It's like "Invasion of the Body Snatchers," but with ants.
A new study is shedding light on the mysterious markings of zombie ants, tropical carpenter ants that take their orders from a fungus. The fungal vampire carves its way into an ant's body and compels it to crawl over and devour vegetation until it meets its fate clasped to the underside of a leaf or twig. As the grand finale, toxic spores bloom from the dead ant’s head and drift to the ground below, onto more unsuspecting zombies-to-be.
It hasn’t been clear exactly how the fungus exerts this seeming mind control over the ant, but scientists figured that it made its way directly into the ant’s brain. Now, using 3-D computer modeling and artificial intelligence to process samples, the researchers were surprised to discover that the fungus, called Ophiocordyceps unilateralis sensu lato, invades an ant's whole body and leaves the brain untouched.
"You'd think that to control an animal, you might need to control the brain," says first author Maridel Fredericksen, currently a doctoral candidate at the University of Basel Zoological Institute in Switzerland. "It's not present in the brain. It seems like it's controlling it from the outside somehow."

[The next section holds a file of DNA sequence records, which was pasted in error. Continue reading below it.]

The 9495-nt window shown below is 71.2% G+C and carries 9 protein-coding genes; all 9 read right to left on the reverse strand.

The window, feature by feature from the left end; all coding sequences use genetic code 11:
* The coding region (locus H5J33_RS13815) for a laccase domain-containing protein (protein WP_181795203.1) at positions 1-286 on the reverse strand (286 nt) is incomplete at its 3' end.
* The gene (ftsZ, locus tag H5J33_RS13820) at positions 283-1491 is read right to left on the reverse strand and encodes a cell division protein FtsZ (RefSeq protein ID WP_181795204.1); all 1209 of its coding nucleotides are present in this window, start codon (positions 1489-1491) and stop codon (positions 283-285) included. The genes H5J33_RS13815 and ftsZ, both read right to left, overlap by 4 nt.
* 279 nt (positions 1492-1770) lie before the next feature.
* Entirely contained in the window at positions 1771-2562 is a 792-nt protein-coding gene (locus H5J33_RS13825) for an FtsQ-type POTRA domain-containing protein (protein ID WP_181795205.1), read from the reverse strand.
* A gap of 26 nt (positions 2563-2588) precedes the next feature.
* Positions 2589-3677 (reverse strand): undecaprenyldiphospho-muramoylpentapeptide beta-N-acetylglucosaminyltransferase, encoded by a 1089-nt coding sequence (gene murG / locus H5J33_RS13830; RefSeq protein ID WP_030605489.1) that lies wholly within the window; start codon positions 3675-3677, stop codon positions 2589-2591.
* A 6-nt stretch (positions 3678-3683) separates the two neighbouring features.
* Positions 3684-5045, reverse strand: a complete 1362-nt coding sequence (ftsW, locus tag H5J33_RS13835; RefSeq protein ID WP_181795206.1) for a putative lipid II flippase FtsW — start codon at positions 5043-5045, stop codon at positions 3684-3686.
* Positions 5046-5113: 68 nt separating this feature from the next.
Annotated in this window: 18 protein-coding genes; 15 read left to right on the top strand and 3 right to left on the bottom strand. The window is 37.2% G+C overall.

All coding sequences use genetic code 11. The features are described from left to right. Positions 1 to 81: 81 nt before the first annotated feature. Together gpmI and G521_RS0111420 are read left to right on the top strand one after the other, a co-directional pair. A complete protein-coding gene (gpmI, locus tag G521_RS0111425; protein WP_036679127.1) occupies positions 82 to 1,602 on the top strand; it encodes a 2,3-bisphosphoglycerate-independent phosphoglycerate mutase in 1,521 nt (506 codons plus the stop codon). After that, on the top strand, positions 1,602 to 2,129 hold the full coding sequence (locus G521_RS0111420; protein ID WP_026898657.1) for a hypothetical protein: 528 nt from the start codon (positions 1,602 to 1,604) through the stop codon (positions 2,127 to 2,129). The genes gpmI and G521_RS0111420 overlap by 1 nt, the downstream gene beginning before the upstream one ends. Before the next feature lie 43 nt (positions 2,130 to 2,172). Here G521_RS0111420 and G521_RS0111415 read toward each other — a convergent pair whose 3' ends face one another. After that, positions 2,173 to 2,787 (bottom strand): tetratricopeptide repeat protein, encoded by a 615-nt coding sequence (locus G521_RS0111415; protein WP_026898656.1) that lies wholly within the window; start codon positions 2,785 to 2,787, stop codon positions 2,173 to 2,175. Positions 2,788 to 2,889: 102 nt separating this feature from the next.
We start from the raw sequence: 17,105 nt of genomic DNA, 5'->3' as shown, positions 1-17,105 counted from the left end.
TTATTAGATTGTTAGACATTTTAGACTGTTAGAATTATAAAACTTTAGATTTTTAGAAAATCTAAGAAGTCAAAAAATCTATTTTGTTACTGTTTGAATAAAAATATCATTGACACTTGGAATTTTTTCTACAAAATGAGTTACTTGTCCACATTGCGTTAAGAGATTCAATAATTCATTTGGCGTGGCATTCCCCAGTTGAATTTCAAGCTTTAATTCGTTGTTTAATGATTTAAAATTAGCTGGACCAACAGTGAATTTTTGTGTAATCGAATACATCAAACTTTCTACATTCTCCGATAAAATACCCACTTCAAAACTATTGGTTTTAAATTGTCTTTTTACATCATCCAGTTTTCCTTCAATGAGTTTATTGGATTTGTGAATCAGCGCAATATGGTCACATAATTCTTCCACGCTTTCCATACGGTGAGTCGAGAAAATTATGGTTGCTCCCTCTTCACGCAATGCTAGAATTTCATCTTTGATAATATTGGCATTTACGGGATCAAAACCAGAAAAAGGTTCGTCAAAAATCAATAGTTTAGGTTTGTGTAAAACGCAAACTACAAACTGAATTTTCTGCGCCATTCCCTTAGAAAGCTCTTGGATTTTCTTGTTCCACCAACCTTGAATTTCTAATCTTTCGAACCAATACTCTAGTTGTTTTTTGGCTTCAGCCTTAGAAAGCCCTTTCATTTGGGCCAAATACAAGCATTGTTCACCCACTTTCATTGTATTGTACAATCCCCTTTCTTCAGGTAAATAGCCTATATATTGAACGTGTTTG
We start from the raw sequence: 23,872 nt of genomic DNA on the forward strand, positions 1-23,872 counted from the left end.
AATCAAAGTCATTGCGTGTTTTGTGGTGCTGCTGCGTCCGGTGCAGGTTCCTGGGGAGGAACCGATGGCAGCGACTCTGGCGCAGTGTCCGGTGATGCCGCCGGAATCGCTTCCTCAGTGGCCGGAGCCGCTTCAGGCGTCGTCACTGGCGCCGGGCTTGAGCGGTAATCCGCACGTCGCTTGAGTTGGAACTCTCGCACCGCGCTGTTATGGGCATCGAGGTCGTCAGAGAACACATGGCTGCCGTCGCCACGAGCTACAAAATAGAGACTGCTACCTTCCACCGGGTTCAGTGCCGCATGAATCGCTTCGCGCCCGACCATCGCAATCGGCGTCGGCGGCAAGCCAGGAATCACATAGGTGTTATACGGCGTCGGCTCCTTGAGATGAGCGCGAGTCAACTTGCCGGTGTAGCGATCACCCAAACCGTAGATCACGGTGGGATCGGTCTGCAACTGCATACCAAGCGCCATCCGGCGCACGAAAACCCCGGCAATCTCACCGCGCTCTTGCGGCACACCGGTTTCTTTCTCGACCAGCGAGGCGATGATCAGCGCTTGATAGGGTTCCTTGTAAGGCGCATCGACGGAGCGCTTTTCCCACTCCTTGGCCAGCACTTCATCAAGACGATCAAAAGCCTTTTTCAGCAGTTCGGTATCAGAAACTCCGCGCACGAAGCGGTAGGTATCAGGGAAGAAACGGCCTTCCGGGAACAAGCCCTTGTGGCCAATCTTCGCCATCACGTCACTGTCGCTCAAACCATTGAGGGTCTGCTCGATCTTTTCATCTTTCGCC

Study co-author David Hughes of Penn State University says the fungus puppeteers an ant, tweaking its muscles but leaving the brain intact. The parasite may preserve the brain, he says, because it needs it to drive the host to an area where it can infect other ants at the end of its life. The parasite can't get directly inside ant colonies because the microclimate doesn’t foster its growth.
"It's very specific in where the ants go to die,” Hughes says.
Charissa de Bekker, a professor at the University of Central Florida, says the complex phenomenon might hint at what's going on inside the ant, since past research hasn’t been able to re-create what’s going on inside the insects. The fungus is probably secreting a compound, she says, that causes the ant to take up the strange, possessed behavior.
"If it were merely destroying brain tissue, I don't think this would be possible," de Bekker says.
Hughes says this research could be helpful in the future to investigate other fungal diseases and defenses. Genetically, humans and fungi share more in common than plants and fungi, so things that kill people are more likely to kill fungi than plants.
In terms of artificial intelligence research, “this is quite a new technique that people might be excited about,” de Bekker says.